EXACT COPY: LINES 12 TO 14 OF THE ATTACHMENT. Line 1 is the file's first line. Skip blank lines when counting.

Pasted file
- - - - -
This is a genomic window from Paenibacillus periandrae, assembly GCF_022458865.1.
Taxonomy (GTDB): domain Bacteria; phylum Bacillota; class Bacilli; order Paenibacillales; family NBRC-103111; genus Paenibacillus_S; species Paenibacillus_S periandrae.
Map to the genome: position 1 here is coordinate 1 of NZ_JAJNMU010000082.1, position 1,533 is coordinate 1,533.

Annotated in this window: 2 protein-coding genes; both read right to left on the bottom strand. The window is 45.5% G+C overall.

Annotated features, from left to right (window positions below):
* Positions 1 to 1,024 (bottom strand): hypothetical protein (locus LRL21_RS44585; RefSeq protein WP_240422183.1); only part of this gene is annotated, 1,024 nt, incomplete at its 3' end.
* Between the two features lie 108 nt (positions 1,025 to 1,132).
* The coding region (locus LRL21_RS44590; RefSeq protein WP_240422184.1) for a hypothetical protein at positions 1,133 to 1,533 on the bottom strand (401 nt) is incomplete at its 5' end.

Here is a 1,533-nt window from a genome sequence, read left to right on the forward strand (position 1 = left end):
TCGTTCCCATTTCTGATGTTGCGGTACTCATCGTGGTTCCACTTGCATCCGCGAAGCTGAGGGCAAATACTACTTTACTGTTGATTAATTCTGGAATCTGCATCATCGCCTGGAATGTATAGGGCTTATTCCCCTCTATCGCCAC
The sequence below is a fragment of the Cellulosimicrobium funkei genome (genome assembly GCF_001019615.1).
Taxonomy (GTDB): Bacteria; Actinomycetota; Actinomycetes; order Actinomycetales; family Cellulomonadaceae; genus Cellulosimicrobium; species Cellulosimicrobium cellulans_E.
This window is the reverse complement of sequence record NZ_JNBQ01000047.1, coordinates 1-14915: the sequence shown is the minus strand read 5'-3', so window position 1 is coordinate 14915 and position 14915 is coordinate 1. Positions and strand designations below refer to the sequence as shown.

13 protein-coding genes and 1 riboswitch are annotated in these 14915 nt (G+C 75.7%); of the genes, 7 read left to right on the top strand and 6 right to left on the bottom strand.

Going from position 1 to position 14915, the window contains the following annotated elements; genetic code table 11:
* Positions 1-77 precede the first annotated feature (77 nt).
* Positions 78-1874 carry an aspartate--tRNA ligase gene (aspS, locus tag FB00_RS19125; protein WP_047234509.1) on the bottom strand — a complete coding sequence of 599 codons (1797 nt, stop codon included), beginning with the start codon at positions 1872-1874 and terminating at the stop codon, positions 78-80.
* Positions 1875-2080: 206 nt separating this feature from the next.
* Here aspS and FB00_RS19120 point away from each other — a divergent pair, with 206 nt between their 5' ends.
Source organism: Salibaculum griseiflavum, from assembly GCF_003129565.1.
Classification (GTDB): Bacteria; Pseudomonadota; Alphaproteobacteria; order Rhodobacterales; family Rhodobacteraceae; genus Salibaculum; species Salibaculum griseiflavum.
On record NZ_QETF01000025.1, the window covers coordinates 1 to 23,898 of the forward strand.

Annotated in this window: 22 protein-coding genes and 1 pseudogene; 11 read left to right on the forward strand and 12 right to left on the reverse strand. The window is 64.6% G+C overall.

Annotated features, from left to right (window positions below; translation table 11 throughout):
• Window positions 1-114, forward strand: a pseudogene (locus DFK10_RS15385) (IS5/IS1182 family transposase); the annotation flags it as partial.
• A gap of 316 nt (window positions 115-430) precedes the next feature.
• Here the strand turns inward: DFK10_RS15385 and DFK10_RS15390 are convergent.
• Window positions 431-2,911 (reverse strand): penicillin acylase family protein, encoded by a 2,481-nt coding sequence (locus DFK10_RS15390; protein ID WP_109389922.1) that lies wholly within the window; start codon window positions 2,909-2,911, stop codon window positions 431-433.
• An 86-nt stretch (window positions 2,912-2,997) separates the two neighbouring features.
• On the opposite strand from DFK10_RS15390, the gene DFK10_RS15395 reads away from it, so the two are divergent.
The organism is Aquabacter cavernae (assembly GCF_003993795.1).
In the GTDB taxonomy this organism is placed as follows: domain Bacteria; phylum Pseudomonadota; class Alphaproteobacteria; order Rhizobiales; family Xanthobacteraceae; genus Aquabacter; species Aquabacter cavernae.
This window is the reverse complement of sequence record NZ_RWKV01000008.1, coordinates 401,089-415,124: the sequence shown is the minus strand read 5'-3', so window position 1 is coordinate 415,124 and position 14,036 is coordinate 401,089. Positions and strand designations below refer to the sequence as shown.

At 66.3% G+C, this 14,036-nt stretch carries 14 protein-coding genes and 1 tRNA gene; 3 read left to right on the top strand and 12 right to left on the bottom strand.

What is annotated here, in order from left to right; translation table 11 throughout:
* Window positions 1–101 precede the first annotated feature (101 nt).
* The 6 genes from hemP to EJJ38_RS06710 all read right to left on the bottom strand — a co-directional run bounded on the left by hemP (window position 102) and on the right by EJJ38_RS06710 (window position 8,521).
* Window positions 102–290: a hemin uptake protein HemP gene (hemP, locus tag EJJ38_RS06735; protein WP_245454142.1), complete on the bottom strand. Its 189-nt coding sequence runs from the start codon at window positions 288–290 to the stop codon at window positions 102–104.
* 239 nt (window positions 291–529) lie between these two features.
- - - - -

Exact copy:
Taxonomy (GTDB): Bacteria; Actinomycetota; Actinomycetes; order Actinomycetales; family Cellulomonadaceae; genus Cellulosimicrobium; species Cellulosimicrobium cellulans_E.
This window is the reverse complement of sequence record NZ_JNBQ01000047.1, coordinates 1-14915: the sequence shown is the minus strand read 5'-3', so window position 1 is coordinate 14915 and position 14915 is coordinate 1. Positions and strand designations below refer to the sequence as shown.

13 protein-coding genes and 1 riboswitch are annotated in these 14915 nt (G+C 75.7%); of the genes, 7 read left to right on the top strand and 6 right to left on the bottom strand.